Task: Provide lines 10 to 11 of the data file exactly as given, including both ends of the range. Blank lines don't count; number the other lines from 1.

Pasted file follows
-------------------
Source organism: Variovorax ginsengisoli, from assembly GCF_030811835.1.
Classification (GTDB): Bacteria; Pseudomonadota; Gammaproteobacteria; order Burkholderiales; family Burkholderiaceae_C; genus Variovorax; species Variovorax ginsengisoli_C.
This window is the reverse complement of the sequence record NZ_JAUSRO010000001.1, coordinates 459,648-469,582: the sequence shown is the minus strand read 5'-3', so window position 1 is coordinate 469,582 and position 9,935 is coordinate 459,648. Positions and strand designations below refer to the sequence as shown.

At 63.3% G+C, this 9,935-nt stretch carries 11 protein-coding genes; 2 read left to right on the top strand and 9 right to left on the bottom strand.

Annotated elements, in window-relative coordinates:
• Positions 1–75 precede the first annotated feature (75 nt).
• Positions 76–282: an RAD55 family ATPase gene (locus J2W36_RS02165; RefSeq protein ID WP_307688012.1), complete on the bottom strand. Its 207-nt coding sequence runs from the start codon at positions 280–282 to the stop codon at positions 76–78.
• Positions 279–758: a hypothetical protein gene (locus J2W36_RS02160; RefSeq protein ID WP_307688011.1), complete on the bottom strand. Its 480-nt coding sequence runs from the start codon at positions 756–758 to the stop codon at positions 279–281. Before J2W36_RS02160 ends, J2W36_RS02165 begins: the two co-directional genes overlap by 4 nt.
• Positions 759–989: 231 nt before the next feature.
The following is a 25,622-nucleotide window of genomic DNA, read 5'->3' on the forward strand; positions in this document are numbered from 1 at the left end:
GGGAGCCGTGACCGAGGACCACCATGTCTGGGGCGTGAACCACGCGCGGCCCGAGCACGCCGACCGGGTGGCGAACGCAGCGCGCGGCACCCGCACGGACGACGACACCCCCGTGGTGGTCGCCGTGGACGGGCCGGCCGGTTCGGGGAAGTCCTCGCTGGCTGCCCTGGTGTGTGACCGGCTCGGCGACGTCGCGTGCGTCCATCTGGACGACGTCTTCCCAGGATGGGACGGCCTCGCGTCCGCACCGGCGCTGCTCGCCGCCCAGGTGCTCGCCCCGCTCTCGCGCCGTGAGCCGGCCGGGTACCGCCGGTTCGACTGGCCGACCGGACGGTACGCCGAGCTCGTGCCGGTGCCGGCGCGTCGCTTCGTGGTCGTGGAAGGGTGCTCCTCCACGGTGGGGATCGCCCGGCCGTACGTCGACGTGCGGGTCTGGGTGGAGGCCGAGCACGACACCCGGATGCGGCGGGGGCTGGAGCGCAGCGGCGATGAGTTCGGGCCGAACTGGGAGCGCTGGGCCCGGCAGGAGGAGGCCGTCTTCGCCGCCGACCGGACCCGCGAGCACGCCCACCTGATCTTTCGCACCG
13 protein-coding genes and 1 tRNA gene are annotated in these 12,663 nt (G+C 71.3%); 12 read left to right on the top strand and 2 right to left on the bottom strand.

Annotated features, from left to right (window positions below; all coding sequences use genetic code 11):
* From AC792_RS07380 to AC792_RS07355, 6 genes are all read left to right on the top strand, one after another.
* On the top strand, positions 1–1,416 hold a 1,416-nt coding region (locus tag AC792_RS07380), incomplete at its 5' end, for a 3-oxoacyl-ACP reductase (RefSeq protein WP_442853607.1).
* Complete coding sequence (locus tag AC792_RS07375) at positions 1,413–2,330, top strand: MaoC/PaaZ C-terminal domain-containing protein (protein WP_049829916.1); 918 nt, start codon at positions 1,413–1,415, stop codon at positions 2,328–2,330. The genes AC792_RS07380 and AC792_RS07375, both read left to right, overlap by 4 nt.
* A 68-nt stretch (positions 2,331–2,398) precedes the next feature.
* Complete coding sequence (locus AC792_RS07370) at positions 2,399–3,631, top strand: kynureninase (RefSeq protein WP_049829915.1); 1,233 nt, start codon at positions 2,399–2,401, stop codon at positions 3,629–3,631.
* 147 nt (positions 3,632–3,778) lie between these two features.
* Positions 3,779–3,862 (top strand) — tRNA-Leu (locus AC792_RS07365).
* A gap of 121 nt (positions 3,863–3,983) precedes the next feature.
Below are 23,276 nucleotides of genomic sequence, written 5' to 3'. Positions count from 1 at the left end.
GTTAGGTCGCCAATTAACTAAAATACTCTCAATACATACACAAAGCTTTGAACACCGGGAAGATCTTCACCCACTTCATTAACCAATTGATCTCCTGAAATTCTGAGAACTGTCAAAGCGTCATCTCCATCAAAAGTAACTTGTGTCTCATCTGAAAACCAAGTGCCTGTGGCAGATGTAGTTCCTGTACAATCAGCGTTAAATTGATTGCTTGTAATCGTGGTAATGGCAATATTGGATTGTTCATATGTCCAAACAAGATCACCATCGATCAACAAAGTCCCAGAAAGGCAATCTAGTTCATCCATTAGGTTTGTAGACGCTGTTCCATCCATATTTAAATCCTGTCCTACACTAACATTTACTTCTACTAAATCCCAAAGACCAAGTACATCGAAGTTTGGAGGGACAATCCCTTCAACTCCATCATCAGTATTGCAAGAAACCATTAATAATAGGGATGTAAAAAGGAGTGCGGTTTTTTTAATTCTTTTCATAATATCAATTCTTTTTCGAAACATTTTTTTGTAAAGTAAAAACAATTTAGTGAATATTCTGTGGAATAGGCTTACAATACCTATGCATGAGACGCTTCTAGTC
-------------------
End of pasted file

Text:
The following is a 25,622-nucleotide window of genomic DNA, read 5'->3' on the forward strand; positions in this document are numbered from 1 at the left end:
GGGAGCCGTGACCGAGGACCACCATGTCTGGGGCGTGAACCACGCGCGGCCCGAGCACGCCGACCGGGTGGCGAACGCAGCGCGCGGCACCCGCACGGACGACGACACCCCCGTGGTGGTCGCCGTGGACGGGCCGGCCGGTTCGGGGAAGTCCTCGCTGGCTGCCCTGGTGTGTGACCGGCTCGGCGACGTCGCGTGCGTCCATCTGGACGACGTCTTCCCAGGATGGGACGGCCTCGCGTCCGCACCGGCGCTGCTCGCCGCCCAGGTGCTCGCCCCGCTCTCGCGCCGTGAGCCGGCCGGGTACCGCCGGTTCGACTGGCCGACCGGACGGTACGCCGAGCTCGTGCCGGTGCCGGCGCGTCGCTTCGTGGTCGTGGAAGGGTGCTCCTCCACGGTGGGGATCGCCCGGCCGTACGTCGACGTGCGGGTCTGGGTGGAGGCCGAGCACGACACCCGGATGCGGCGGGGGCTGGAGCGCAGCGGCGATGAGTTCGGGCCGAACTGGGAGCGCTGGGCCCGGCAGGAGGAGGCCGTCTTCGCCGCCGACCGGACCCGCGAGCACGCCCACCTGATCTTTCGCACCG